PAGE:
The major land uses in the 157,000 square kilometre catchment are sheep (Qld only) and cattle grazing on native grasslands, with smaller areas used for rural towns and settlements, mining, tourism and the Diamantina National Park near Winton.
The monitoring site was located on a track off the Birdsville Track to Pandie Pandie station, in northern South Australia about 30 km south from Birdsville.
The creek was given a Good rating because the site sampled showed evidence of relatively minor changes in ecosystem structure and function. There was evidence of human disturbance including nutrient enrichment and weedy riparian zones but the stream provides habitat for a range of aquatic macroinvertebrates, including several rare species. Note that the high nutrient concentrations recorded from the waterhole were similar to other sites sampled from the Diamantina River and were assumed to have originated from upstream grazing and cropping practices. Similarly, the high turbidity was presumably sourced by floods naturally mobilising clays from the channels and flood-out areas in Queensland and was not obviously exacerbated by local land use practices.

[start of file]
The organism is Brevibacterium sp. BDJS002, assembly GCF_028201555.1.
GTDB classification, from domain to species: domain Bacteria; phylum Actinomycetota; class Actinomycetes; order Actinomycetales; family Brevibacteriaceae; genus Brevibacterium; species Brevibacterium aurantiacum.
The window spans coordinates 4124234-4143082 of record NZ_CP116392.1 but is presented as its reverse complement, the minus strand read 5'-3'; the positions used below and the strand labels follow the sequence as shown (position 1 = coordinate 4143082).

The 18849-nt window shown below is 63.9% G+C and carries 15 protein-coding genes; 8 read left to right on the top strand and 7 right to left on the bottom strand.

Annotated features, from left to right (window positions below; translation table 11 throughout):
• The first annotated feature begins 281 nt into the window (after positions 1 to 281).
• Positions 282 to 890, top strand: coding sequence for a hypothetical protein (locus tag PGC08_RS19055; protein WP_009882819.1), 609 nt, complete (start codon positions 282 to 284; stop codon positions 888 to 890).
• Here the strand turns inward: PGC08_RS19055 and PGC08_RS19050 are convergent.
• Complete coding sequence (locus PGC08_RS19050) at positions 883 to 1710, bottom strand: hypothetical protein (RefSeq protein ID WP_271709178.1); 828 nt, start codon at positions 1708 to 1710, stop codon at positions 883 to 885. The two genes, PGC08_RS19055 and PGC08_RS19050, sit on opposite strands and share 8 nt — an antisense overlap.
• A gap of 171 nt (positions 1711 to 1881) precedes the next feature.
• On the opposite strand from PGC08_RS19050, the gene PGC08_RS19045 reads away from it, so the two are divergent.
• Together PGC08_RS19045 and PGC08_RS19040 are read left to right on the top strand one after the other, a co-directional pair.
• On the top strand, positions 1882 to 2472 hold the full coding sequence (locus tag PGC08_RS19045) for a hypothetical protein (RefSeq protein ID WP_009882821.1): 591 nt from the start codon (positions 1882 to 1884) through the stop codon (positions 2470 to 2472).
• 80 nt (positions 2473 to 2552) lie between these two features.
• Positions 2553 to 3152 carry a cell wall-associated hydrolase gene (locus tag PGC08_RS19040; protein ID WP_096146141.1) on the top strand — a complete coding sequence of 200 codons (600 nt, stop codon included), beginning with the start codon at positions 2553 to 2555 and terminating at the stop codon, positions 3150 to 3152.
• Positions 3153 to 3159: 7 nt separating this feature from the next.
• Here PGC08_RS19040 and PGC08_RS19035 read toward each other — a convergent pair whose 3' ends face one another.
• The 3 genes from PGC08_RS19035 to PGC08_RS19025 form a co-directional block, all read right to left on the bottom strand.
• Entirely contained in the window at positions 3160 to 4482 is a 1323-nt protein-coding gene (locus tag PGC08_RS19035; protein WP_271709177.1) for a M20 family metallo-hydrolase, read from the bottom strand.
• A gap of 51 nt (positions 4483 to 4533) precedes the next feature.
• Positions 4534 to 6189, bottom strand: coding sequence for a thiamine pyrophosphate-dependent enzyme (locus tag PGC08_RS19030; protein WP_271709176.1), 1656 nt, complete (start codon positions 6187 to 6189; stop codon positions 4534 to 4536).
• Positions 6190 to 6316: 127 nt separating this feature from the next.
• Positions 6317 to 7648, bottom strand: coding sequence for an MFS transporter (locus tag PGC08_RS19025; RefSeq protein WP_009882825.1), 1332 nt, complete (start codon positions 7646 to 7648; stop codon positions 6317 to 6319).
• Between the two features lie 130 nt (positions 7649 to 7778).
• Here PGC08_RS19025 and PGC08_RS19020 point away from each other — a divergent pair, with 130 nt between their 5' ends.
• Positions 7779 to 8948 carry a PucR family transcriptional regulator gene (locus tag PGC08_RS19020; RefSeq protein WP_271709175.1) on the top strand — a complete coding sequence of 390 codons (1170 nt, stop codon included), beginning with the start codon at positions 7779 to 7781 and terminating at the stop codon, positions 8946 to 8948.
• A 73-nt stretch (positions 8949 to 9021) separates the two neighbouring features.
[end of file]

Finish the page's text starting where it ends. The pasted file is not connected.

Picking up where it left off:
A moderately diverse community of at least 16 species of macroinvertebrates was collected from the 40 m wide, non-flowing, arid-zone waterhole in spring 2012. The community was dominated by low to moderate numbers of waterbugs (Micronecta and Anisops species) but included smaller numbers of 5 types of beetles (Hydraena, Enochrus, Sternopriscus maedfooti, Platynectes and Staphylinidae), 4 chironomids (Coelopynia, Harnischia, Cricotopus and Tanytarsus), 2 mites (Unionicolidae and Koenikea), and a freshwater prawn (Macrobrachium), a springtail and a biting midge (Ceratopogonidae). The total number of species is likely to be closer to around 20 species since a caenid mayfly pupal case was collected, yabby holes were recorded, and a snail egg mass and 1 cm mussel shell (presumably Corbiculina) were also noted from the site. The rich assemblage of tolerant insect groups such as beetles, chironomids and waterbugs were similar to those found in other waterholes in the region. The prawn was the only species recorded that is normally associated with stream environments. The only rarely collected species were the two mite families and two chironomids (Coelopynia and Harnischia). No fish were caught or seen at the site when it was sampled in October 2012.